Some extra notes:
Hollandaise sauce is one of the classic French mother sauces. It is essentially an egg-emulsified butter sauce and as such a good hollandaise should have the butter as the dominant flavour and have a nuance of vinegar and lemon – not the other way round.
The sauce is very similar to mayonnaise but needs to be kept warm so the butter remains fluid. Also, it is necessary to temper the egg for a hollandaise sauce. Tempering refers to heating the egg either in a hot liquid or bringing the egg and liquid up to temperature such as to cause the egg to thicken. A temperature of under 65 deg C (150 deg F) should be maintained to prevent scrambling (or coagulation in geeky terms). The addition of acid, in the recipe here it’s the vinegar, reduces the chance of the hollandaise splitting (or curdling).
Clarified butter can be used which will result in a thicker sauce – this is because whole butter on average contains 15% water which thins the sauce, whereas clarified butter is pure butterfat.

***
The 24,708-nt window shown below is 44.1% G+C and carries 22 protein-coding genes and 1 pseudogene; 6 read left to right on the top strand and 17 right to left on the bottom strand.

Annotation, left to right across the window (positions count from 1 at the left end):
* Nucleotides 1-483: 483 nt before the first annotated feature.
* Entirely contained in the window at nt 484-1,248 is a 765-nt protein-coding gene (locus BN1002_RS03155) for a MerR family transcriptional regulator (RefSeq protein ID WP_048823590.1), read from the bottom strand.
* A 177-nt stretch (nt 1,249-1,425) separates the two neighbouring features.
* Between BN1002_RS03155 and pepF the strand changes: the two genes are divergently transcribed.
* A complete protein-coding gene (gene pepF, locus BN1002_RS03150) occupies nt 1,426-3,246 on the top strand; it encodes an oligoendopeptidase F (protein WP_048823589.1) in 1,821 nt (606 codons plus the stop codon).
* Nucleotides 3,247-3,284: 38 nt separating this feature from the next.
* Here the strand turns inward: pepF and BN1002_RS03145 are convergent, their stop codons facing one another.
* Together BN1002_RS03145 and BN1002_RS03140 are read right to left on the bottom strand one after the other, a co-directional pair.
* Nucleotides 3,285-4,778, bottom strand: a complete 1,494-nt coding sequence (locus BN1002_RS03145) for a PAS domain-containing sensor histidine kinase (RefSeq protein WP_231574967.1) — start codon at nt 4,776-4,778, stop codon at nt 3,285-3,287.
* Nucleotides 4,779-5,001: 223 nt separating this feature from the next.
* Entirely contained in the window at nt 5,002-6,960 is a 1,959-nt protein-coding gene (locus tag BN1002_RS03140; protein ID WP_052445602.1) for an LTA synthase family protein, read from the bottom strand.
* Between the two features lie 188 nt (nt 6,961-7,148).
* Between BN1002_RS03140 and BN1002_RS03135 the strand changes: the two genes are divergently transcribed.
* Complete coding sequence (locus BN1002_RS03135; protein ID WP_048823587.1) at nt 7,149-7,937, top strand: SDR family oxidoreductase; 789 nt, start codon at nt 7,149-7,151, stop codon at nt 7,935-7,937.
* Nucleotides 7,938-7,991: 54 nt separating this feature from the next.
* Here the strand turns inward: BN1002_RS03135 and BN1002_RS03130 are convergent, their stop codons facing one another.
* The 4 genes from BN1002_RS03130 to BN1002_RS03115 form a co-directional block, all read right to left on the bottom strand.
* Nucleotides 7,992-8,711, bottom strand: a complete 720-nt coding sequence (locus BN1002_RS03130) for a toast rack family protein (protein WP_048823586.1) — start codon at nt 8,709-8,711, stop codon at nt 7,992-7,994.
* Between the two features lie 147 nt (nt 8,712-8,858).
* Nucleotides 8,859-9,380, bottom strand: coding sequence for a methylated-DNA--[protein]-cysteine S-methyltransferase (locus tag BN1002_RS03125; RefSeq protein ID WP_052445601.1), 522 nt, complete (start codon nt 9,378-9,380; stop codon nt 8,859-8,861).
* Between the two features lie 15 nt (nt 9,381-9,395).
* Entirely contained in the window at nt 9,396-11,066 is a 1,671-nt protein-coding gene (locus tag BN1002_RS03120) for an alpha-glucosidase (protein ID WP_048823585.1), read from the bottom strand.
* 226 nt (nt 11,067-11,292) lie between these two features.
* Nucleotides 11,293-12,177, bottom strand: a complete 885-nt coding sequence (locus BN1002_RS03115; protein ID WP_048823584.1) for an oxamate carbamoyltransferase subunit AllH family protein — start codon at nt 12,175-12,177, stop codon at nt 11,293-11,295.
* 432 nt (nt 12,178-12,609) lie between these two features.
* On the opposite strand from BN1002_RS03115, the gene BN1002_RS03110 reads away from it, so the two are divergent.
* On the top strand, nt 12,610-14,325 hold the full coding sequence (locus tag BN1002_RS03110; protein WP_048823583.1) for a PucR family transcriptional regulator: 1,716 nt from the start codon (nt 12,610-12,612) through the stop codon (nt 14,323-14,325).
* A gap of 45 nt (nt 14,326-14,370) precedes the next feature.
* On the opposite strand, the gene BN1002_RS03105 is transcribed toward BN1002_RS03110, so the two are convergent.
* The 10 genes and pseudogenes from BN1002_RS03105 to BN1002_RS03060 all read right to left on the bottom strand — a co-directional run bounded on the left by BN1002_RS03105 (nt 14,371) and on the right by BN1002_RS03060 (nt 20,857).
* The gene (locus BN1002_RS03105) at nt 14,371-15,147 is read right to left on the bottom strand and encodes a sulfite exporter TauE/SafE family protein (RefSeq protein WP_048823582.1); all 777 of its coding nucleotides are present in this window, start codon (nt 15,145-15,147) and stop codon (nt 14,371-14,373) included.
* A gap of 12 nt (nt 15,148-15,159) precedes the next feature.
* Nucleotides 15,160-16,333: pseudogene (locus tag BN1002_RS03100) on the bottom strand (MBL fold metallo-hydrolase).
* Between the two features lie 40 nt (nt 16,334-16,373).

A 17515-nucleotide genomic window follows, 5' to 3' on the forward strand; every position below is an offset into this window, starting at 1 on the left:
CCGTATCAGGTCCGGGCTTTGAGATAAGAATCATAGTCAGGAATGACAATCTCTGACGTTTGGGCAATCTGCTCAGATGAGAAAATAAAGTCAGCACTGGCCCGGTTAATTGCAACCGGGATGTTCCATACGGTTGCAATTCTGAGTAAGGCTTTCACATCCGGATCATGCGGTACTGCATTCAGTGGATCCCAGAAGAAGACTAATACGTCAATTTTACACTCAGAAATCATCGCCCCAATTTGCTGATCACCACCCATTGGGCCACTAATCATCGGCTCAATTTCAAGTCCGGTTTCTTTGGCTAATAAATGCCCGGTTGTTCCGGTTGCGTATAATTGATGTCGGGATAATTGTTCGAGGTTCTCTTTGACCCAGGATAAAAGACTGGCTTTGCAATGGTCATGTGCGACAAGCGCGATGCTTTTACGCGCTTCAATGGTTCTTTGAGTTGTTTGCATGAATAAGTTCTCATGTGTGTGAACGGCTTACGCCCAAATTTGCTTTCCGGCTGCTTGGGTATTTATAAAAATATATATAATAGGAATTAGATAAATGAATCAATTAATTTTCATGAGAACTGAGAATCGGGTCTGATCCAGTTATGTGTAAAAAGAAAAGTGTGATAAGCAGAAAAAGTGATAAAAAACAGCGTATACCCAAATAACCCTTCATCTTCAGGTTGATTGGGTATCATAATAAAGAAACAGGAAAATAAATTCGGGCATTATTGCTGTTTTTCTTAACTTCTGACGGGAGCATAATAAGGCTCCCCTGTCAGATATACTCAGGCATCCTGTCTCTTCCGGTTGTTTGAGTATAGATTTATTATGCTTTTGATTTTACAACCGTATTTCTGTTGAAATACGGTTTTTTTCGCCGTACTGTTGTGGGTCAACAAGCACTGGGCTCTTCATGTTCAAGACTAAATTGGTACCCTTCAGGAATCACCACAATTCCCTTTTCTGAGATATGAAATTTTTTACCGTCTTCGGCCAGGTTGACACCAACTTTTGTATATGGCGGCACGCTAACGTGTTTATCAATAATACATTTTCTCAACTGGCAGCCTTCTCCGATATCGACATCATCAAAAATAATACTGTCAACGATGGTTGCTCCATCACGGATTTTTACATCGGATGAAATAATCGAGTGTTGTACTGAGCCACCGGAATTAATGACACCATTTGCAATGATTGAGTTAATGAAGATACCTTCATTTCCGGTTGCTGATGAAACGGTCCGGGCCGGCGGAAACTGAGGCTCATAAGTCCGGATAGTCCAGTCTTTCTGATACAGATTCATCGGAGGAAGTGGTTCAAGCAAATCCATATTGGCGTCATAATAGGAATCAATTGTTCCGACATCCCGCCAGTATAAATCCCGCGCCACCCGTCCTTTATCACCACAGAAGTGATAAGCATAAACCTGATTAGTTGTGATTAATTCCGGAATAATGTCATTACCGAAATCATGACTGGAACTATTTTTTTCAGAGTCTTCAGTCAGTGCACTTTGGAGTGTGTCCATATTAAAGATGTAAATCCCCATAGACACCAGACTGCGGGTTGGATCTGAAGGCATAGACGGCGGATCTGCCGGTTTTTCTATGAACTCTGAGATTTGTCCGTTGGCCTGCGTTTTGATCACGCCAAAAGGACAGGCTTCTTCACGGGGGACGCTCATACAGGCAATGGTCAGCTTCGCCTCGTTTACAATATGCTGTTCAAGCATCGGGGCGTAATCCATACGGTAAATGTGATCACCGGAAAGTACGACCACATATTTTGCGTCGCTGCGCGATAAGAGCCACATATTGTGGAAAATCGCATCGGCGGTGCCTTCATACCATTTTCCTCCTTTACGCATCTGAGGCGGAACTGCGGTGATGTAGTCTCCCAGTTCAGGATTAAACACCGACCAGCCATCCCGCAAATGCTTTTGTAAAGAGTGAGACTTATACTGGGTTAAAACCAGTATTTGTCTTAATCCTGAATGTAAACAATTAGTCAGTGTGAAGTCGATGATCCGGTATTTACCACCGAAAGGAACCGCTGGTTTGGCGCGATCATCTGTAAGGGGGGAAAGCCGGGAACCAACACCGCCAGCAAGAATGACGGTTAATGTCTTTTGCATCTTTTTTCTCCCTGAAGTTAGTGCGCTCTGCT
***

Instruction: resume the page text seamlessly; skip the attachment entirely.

The sauce should be served immediately and not allowed to sit for any length of time – it can develop nasty bugs if left to stand at room temperature. In a professional kitchen the sauce can be maintained at 60-65 deg C. (140-150 deg F.) for a recommended time no longer than 2 hours.
Classic Hollandaise with a Tarragon TwistPrint
- For the Vinegar Reduction:
- ■ 2 tbsp. tarragon vinegar | Cider vinegar is a great alternative, as is rice wine vinegar.
- ■ 1 French shallot | Peeled and finely chopped.
- ■ splash water |
- ■ seasoning - sea salt and coarsely ground black pepper |
- For the Sauce:
- ■ 1 large egg yolk | From a fresh free range egg.
- ■ 90g unsalted butter | Melted to tepid.
- ■ ¼ lemon - juice of |
- ■ seasoning | To your taste.